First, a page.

Geoffrey Farmer on his new Haunted House Installation

Canadian Art
Sep 25, 2013 1:05PM

Vancouver artist Geoffrey Farmer—this year’s $50,000 Gershon Iskowitz Prize winner—recently had solo exhibitions at the Migros Museum in Zurich and the Barbican in London. This week, he returned home to Canada, opening one of his largest installations yet at the Art Gallery of Alberta. Taking the form of a haunted house, The Intellection of Lady Spider House is an unprecedented collaboration between Farmer and 11 other Canadian artists, including Valérie Blass, Julia Feyrer, Hadley + Maxwell, David Hoffos, Brian Jungen, Tiziana La Melia, Gareth Moore, Judy Radul, Hannah Rickards and Ron Tran. Here, in an email interview, he tells us more about the work and its origins.

Leah Sandals: You came to international prominence with works like The Last Two Million Years, which transformed a found book into a sprawling and philosophical installation. How does it feel to now take on the task of making a multi-artist exhibition for a space as large as the one at the AGA? How are the strategies the same or different from the ones used in that previous work?

Geoffrey Farmer: There is a scene in the movie The Shining when Jack is looking over the maquette of the hedge maze. The hotel where the hedge is located and where this scene takes place is itself called the Overlook.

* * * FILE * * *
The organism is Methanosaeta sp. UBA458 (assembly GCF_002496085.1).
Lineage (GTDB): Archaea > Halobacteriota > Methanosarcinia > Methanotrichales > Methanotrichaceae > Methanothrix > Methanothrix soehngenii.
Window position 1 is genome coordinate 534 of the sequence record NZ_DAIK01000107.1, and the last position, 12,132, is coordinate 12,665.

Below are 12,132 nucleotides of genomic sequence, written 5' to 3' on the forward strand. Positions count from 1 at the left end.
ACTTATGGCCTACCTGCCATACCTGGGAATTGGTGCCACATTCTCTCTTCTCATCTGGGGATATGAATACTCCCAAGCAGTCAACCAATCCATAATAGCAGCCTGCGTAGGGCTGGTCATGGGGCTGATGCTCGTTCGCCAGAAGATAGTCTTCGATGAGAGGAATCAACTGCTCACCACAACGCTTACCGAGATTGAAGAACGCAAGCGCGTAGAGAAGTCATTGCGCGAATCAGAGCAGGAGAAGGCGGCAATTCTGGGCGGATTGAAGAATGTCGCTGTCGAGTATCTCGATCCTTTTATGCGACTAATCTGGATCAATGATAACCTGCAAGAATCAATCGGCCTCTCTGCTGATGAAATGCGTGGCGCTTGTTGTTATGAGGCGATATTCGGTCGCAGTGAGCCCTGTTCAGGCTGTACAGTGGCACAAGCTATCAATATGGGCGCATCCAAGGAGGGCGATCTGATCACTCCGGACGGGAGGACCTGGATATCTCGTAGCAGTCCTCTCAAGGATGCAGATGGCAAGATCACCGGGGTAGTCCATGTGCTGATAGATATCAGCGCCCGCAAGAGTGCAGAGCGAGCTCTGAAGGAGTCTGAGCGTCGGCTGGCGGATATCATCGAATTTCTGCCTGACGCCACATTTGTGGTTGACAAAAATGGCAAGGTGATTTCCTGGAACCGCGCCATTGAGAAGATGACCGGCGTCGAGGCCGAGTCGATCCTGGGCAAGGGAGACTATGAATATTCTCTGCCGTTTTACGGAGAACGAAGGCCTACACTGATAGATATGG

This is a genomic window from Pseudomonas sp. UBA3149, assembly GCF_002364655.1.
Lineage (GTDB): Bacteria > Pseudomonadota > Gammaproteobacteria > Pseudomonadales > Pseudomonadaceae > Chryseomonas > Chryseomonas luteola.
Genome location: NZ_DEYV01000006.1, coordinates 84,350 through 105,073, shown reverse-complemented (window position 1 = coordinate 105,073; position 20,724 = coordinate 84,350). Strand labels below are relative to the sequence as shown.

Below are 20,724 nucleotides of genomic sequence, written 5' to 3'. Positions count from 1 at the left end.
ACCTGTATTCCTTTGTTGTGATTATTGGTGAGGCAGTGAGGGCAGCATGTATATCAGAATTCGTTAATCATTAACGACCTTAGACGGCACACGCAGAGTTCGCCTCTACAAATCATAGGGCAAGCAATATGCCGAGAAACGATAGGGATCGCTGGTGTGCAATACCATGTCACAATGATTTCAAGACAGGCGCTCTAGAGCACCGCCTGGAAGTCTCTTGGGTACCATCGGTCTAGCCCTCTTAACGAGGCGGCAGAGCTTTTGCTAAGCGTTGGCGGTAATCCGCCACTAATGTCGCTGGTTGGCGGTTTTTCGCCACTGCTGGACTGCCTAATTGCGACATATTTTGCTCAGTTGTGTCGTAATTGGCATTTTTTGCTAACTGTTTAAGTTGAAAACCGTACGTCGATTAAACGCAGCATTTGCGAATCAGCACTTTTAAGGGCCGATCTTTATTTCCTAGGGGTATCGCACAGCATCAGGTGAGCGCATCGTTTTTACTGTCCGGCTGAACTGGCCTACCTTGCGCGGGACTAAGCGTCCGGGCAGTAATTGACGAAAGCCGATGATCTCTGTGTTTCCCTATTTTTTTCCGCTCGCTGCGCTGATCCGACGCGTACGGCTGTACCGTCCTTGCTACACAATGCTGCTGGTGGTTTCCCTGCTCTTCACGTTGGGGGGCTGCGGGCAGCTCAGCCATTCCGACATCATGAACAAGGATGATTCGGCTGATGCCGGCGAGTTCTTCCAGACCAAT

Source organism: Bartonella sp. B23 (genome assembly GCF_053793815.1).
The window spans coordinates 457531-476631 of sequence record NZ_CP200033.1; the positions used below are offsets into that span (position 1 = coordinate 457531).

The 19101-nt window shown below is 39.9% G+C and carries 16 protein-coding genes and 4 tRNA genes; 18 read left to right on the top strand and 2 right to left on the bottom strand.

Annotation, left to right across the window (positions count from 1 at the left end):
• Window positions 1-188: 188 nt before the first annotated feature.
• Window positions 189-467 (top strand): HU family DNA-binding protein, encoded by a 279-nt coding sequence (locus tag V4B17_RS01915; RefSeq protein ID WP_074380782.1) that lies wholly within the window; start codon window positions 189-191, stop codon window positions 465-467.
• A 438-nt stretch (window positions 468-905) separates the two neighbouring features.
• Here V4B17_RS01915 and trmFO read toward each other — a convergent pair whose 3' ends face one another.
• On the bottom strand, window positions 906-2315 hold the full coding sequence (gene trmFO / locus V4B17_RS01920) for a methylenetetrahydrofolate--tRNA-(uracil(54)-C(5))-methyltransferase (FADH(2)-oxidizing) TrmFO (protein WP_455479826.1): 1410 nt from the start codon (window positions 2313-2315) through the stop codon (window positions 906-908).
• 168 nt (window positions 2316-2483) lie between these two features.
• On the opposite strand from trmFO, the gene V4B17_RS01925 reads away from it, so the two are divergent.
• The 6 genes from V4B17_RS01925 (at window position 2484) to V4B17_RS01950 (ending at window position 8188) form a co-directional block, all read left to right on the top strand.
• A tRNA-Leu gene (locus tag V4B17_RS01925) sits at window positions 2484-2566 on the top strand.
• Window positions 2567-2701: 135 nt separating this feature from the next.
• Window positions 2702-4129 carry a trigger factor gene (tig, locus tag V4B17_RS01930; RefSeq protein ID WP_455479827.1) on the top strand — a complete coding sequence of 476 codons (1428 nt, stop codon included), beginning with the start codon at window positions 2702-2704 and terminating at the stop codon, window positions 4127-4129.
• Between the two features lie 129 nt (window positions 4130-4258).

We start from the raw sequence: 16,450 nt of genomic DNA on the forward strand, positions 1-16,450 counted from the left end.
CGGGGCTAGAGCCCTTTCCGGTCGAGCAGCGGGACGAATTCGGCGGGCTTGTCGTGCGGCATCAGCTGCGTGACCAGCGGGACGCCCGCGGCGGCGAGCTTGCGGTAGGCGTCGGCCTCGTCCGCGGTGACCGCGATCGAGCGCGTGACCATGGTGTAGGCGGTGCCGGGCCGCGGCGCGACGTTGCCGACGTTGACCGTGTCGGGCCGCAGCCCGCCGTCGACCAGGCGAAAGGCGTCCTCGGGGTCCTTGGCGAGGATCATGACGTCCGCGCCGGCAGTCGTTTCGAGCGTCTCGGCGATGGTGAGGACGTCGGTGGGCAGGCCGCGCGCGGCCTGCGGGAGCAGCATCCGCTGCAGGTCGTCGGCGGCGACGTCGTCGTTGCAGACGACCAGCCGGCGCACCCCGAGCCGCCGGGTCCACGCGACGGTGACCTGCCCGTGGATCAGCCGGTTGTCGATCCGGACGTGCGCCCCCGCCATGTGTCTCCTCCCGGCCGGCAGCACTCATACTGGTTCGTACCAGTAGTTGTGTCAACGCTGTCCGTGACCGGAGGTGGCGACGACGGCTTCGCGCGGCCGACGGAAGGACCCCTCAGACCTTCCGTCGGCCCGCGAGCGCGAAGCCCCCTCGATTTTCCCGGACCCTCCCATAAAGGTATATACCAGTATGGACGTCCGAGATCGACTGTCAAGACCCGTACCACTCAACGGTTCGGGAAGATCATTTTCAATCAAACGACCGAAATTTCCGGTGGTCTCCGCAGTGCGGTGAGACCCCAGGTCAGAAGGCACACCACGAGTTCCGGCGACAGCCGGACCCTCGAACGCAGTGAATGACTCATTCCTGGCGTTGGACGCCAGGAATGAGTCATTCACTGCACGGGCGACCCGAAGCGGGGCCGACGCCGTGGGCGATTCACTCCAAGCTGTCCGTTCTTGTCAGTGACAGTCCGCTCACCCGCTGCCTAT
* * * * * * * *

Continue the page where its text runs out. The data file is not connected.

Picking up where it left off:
I have thought about this, the concept of the overview in relationship to my interest in making a work like The Last Two Million Years. Reader’s Digest, the book’s publisher, was both trying to shrink, condense and categorize our understanding of history while at the same give a ridiculously broad overview of it. Photography innately has the ability to miniaturize the world, and in doing so allows for the creation of a visual language that can then be organized into various categorical groupings.

The process for this exhibition was similar. Like the scene with the maze maquette, we created a model of the gallery at the AGA, and the objects of the exhibition were photographed and shrunk into the scale of the model so that they could be arranged.

LS: Your installations have often had an eerie or uncanny quality in the past, but this exhibition is more explicit in positioning itself as a kind of fun-fair haunted house. Why? How did you arrive at this concept?

GF: Haunted house walk-throughs are constructed in the form of a labyrinth. They create a space where it appears that there is the possibility of getting lost. They are constructed as a form of exhibition-making, using tableaux vivants, sculptures, still lifes and performances.

I had spoken to [AGA curator] Catherine Crowston about my earliest memory of exhibition-making, which was the construction of a haunted house for neighbours when I was 13. I wanted to come home and take the time during the summer in Vancouver, with friends and artists I respected, to explore this type of exhibition-making.... Read more

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